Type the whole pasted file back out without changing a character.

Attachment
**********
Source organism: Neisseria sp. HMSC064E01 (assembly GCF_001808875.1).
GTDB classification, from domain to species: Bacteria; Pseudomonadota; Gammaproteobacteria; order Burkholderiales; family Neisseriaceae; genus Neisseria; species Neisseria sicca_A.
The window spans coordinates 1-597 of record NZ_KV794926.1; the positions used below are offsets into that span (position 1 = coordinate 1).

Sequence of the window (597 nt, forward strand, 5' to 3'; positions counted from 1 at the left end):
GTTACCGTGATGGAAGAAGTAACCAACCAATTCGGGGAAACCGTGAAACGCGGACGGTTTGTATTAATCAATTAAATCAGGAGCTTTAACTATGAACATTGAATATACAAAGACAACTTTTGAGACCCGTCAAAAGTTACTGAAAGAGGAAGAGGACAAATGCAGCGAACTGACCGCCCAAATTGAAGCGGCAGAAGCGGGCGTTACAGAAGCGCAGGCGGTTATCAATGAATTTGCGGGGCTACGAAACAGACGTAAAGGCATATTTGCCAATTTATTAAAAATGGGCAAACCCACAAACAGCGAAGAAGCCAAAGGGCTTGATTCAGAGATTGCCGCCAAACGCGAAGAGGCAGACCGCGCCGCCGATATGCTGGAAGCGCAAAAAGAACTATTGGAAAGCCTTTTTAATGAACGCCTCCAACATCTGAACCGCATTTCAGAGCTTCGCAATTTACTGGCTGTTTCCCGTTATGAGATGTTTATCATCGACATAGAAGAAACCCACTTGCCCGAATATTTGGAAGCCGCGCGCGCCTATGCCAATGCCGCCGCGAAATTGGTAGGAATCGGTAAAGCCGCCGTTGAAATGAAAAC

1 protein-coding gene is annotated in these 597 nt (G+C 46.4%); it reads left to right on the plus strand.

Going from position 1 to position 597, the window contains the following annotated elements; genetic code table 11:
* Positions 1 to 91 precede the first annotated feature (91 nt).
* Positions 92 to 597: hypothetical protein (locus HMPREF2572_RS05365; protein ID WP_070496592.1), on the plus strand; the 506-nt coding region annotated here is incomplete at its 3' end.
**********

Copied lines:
Source organism: Neisseria sp. HMSC064E01 (assembly GCF_001808875.1).
GTDB classification, from domain to species: Bacteria; Pseudomonadota; Gammaproteobacteria; order Burkholderiales; family Neisseriaceae; genus Neisseria; species Neisseria sicca_A.
The window spans coordinates 1-597 of record NZ_KV794926.1; the positions used below are offsets into that span (position 1 = coordinate 1).

Sequence of the window (597 nt, forward strand, 5' to 3'; positions counted from 1 at the left end):
GTTACCGTGATGGAAGAAGTAACCAACCAATTCGGGGAAACCGTGAAACGCGGACGGTTTGTATTAATCAATTAAATCAGGAGCTTTAACTATGAACATTGAATATACAAAGACAACTTTTGAGACCCGTCAAAAGTTACTGAAAGAGGAAGAGGACAAATGCAGCGAACTGACCGCCCAAATTGAAGCGGCAGAAGCGGGCGTTACAGAAGCGCAGGCGGTTATCAATGAATTTGCGGGGCTACGAAACAGACGTAAAGGCATATTTGCCAATTTATTAAAAATGGGCAAACCCACAAACAGCGAAGAAGCCAAAGGGCTTGATTCAGAGATTGCCGCCAAACGCGAAGAGGCAGACCGCGCCGCCGATATGCTGGAAGCGCAAAAAGAACTATTGGAAAGCCTTTTTAATGAACGCCTCCAACATCTGAACCGCATTTCAGAGCTTCGCAATTTACTGGCTGTTTCCCGTTATGAGATGTTTATCATCGACATAGAAGAAACCCACTTGCCCGAATATTTGGAAGCCGCGCGCGCCTATGCCAATGCCGCCGCGAAATTGGTAGGAATCGGTAAAGCCGCCGTTGAAATGAAAAC

1 protein-coding gene is annotated in these 597 nt (G+C 46.4%); it reads left to right on the plus strand.

Going from position 1 to position 597, the window contains the following annotated elements; genetic code table 11:
* Positions 1 to 91 precede the first annotated feature (91 nt).
* Positions 92 to 597: hypothetical protein (locus HMPREF2572_RS05365; protein ID WP_070496592.1), on the plus strand; the 506-nt coding region annotated here is incomplete at its 3' end.